ere's someone else who evidently disagrees with my opposition to transforming the evangelical movement into a political lobby:
Brian McLaren, a former pastor who spent 24 years in the pulpit and is now an informal adviser to the Obama campaign, believes that a significant portion of evangelical voters are ready to break from their traditional home in the the Republican Party and take a new leap of faith with Obama.
"I think there's a very, very sizable percentageI think between a third and halfof evangelicals, especially younger [evangelicals], who are very open to somebody with a new vision," McLaren said.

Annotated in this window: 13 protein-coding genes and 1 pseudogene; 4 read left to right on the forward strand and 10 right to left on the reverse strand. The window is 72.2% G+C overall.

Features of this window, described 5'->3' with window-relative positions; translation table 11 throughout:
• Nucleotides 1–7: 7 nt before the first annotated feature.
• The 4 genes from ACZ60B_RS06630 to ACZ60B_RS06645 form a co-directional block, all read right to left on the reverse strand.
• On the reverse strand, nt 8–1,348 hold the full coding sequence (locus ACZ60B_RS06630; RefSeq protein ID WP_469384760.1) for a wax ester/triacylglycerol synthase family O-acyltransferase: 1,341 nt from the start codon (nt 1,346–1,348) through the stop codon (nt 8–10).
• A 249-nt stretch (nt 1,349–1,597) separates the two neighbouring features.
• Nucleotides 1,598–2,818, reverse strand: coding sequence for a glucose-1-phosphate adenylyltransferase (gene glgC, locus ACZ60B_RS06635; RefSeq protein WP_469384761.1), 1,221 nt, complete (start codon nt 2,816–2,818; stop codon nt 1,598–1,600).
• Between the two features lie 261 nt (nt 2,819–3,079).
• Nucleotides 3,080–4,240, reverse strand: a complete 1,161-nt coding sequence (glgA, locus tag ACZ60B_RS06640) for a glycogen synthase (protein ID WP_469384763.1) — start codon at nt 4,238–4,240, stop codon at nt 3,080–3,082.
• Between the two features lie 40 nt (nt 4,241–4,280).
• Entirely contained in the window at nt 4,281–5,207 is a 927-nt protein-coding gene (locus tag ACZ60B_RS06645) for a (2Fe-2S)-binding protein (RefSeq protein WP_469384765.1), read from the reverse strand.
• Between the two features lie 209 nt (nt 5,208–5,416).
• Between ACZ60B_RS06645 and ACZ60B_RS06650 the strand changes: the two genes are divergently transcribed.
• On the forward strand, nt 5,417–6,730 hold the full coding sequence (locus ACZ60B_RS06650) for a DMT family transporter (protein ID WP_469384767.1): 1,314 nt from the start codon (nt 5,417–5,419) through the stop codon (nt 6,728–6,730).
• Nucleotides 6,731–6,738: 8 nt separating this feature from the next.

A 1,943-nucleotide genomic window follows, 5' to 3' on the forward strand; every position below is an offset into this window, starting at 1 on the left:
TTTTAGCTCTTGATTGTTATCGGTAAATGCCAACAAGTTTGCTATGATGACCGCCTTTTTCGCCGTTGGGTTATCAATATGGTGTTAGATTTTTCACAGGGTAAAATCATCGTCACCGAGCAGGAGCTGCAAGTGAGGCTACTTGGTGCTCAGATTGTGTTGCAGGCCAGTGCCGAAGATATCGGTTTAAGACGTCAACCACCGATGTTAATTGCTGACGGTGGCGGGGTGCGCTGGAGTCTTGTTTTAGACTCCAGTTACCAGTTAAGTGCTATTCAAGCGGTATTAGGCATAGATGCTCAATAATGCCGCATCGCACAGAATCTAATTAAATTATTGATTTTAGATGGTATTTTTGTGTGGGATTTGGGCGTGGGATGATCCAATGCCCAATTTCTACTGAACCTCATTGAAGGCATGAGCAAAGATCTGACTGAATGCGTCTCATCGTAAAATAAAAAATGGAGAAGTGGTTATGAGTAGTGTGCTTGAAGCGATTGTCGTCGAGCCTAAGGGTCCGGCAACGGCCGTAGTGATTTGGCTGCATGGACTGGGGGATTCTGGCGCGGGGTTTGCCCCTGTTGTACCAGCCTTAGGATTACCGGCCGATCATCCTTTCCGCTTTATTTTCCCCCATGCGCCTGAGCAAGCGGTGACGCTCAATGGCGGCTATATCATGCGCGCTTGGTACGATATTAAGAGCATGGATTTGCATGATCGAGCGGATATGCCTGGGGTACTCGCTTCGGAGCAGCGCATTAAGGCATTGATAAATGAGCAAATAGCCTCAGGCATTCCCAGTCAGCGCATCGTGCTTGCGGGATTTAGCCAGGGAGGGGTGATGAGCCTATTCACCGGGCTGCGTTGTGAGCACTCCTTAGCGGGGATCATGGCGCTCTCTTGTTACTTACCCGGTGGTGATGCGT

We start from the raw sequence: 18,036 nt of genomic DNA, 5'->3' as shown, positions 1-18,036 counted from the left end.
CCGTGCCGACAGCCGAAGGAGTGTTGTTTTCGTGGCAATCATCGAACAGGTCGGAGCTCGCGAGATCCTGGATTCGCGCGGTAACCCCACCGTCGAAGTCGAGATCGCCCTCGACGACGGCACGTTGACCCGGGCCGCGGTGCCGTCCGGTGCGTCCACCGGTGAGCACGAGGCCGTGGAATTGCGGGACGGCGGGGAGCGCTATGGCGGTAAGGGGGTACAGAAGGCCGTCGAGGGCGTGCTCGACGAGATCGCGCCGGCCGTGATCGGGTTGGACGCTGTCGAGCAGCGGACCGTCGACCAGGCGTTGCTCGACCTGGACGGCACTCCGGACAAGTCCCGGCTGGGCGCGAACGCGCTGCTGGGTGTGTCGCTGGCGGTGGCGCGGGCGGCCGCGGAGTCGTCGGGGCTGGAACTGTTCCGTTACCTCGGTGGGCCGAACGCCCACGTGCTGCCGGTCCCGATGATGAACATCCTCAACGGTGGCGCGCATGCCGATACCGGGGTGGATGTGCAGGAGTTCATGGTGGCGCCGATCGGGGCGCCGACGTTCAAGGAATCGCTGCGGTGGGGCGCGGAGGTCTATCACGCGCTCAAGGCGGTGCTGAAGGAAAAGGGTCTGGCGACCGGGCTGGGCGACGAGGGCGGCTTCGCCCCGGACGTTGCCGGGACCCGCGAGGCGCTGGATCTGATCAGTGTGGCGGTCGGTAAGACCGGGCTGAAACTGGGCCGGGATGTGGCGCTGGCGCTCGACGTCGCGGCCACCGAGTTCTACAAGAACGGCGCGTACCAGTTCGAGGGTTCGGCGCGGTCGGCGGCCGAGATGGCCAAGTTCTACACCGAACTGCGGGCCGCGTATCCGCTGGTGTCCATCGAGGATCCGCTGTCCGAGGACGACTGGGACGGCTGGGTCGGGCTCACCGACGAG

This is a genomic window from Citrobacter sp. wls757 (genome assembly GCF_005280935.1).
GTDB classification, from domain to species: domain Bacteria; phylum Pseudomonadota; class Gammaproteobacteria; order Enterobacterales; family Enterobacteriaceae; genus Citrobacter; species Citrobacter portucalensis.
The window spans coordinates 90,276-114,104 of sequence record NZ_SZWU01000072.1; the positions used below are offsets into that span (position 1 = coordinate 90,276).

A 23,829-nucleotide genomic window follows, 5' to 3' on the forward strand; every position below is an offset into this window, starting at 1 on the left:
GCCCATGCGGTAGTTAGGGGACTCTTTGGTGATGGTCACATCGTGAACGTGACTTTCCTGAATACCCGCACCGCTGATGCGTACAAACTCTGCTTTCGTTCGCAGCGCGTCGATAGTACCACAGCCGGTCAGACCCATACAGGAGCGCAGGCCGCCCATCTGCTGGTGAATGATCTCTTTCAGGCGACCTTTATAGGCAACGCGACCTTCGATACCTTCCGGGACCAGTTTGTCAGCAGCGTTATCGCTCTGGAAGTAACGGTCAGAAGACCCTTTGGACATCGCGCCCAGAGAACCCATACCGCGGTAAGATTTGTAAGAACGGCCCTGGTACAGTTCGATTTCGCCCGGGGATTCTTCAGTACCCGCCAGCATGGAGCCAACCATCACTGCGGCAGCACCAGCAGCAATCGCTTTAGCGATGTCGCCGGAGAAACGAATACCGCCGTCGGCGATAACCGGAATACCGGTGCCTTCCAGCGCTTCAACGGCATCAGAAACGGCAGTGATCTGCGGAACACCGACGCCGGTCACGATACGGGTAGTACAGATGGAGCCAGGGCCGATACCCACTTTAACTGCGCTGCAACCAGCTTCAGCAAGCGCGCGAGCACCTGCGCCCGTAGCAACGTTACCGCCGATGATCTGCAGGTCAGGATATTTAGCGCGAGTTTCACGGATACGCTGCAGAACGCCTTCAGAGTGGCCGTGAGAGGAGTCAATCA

I'm inclined to think McLaren's numbers are inflated ("between a third and half of evangelicals" voting for Obama)unless you take George Barna's and Christianity Today's broad and fairly meaningless definitions of what constitutes an "evangelical." But I'm quite sure McLaren is right that the tide is turning, especially among younger churchgoers. No wonder. Evangelicals have been doing practically everything but teaching doctrine for the past 50 yearsranging from entertaining themselves to picketing Disney. So it's no surprise at all if the generation Brian McLaren appeals to most wants to look for deeper meaning in Obama's notions of "justice."